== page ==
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“In defence of… Gentrification”
By Igor Rogelja

My first doubts and concerns over how the term gentrification is used didn’t arise so much from a discussion on the applicability of the term in different socio-economic contexts. Neither were they stoked by the oft-cited misuse of the term by social observers, or by a desire to go against the grain of critical urban geography’s canon of work.  While these are all issues I’ve worked with, the first time I actually, physically, flinched was when a city official from Kaohsiung, a Taiwanese port city, used the term in an overwhelmingly positive way, leaving no doubt that such a spatial restructuring was desirable: gentrification as a tool for development. There are of course several possible explanations – maybe the term was simply misused. Perhaps it is a rare and naïve display of candour that city bigwigs in most Western cities have long since learned to avoid, using instead either vacuous terms produced by PR departments or hiding behind complicated urban planning argot. Or both.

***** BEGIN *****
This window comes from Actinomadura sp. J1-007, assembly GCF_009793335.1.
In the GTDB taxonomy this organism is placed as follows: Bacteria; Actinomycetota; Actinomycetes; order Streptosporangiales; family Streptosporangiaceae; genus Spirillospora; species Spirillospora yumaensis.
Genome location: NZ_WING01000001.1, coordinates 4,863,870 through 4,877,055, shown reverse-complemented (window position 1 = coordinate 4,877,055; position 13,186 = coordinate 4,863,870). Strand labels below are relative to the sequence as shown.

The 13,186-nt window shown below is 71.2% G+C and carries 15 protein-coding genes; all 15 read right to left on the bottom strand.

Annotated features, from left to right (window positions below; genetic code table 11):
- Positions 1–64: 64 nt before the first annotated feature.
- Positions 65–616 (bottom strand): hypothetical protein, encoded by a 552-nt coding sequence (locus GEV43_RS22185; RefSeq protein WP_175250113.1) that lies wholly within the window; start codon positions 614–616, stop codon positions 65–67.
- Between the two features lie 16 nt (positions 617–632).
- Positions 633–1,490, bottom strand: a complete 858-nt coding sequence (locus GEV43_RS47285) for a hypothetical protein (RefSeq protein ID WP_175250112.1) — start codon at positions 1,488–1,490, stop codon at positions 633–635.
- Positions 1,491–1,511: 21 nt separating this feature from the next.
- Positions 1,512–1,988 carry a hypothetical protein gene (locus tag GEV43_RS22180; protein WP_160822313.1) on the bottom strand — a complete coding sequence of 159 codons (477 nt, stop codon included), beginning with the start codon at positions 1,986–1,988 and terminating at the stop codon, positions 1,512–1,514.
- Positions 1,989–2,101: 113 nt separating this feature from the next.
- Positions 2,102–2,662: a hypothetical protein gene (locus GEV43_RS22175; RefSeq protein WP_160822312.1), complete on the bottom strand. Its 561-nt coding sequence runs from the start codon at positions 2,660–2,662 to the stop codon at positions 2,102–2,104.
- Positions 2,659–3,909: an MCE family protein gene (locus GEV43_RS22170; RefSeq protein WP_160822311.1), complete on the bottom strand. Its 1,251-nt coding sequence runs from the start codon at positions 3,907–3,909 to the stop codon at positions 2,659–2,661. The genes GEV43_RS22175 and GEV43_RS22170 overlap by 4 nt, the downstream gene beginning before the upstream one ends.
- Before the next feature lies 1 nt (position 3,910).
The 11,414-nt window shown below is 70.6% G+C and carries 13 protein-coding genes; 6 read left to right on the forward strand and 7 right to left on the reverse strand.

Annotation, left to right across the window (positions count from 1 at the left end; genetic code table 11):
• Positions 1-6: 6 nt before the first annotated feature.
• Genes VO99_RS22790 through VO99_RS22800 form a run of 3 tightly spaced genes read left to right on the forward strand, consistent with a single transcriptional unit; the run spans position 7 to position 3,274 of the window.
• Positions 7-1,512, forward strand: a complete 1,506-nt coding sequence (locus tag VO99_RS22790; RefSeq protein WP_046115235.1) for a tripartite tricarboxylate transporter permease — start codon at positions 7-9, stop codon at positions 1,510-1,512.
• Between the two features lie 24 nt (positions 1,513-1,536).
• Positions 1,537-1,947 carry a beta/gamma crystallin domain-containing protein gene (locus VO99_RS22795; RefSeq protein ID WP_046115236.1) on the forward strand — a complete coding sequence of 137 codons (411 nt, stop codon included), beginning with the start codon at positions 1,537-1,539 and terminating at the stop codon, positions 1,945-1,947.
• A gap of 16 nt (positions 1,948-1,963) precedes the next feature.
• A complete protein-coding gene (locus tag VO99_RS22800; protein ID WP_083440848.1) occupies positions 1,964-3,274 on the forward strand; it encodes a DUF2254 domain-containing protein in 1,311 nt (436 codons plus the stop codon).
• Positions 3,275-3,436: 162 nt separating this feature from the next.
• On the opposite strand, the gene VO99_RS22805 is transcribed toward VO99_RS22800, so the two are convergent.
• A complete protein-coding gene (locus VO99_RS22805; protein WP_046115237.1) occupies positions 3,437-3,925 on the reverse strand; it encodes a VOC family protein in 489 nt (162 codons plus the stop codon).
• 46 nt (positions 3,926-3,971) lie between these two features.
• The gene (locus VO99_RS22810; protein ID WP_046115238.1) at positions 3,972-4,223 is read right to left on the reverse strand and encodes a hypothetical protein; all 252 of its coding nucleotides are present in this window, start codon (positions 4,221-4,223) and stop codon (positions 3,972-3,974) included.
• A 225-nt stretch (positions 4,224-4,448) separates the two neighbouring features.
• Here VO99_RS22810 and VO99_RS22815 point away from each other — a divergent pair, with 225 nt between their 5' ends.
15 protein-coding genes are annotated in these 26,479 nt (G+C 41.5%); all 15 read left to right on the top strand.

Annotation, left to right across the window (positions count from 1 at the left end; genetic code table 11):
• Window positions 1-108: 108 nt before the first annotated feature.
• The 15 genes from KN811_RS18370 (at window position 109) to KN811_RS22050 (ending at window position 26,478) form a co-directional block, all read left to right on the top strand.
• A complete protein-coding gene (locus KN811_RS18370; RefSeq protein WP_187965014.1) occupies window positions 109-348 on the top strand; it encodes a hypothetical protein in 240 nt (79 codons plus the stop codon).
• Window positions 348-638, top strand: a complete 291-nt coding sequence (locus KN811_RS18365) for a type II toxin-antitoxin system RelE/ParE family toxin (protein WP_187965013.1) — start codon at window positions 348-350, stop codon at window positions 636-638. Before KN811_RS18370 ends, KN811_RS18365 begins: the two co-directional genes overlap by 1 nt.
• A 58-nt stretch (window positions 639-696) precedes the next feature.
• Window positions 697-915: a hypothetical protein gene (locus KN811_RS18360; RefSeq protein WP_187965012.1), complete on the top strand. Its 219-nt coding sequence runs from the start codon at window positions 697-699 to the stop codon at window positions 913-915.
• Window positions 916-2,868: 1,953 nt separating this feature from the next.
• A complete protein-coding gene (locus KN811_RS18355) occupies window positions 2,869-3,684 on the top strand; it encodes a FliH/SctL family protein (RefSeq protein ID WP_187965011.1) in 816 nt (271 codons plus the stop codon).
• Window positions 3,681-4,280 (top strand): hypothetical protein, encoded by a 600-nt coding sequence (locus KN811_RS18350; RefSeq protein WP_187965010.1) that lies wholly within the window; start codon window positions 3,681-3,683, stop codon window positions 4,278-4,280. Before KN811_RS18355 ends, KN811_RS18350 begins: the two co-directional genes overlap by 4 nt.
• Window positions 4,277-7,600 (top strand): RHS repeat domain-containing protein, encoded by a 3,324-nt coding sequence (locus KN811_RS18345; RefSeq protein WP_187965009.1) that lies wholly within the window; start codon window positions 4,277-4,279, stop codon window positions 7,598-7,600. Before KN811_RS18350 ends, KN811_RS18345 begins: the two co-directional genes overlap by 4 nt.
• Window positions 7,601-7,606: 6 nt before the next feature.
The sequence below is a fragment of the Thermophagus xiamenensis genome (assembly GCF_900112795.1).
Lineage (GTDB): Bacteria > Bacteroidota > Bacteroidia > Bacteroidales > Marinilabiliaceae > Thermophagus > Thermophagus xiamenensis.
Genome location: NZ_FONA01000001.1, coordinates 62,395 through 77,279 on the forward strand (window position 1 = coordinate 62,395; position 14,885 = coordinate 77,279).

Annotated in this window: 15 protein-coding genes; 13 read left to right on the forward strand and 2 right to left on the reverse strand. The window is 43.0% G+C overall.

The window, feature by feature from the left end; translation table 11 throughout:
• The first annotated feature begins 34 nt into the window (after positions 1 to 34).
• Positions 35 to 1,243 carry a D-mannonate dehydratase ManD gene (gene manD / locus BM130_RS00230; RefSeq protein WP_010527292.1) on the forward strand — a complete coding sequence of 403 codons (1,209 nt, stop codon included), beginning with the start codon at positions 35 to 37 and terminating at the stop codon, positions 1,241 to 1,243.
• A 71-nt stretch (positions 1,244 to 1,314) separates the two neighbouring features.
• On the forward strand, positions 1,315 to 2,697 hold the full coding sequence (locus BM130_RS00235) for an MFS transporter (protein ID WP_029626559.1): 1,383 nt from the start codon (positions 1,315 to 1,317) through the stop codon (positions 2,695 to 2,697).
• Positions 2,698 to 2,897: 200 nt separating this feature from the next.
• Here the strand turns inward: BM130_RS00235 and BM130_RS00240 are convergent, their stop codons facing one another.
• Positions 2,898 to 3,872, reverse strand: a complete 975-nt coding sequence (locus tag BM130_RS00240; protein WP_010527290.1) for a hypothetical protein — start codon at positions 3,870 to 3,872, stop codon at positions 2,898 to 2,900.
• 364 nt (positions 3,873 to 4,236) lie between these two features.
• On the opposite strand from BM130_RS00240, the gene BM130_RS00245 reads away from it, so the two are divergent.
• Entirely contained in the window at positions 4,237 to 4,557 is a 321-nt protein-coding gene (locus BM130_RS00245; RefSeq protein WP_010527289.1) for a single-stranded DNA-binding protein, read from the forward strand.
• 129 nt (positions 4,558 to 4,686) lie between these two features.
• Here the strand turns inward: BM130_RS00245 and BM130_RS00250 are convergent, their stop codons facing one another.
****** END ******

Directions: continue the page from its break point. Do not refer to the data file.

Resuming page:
And yet, the notion of gentrification as a function of urban development opens new insights into the ways in which cities (especially in rapidly industrializing and developing countries) are being altered, with municipalities increasingly mimicking the input required to set off a gentrifying chain of event which, presumably, result in pleasant streets populated by attractive coffee-drinking people. In a manner that is both real estate-driven and top-down (and thus markedly different from real estate-led gentrification in New York, or the gentrification ground-zero of London’s Islington, where Ruth Glass first coined the term), it is as much a modernist state project, as well as a distinctly free-market driven process. Within the tension between these two loaded terms, project vs. process, I however see no inherent contradiction. Indeed, one finds an analogous shift within the mode of governmentality1 of the contemporary state, where broad societal visions (the project) are being complemented by a web of communities, stakeholders and interests, often reinterpreting the work of the state into a facilitator of personal (and corporate) aspiration, i.e. facilitating the process. Within this new city, whether we call it neoliberal or late-capitalist, gentrification has come to be seen as a central process (or culprit) by which spatial restructuring takes place and by which dilapidated housing stock is replaced, rejuvenated or otherwise shifts from the poor to the aspirational – often with at least the tacit support of the planning authority. Detected all over the globe and discussed in different academic fields, it is no surprise the term is both over-used (spurring Loretta Lees (2003) to upgrade it to ‘super-gentrification’), as well as maligned for its lack of clarity and tendency to obfuscate other important issues – a case which Julie Ren makes in a previous post about Beijing on this blog.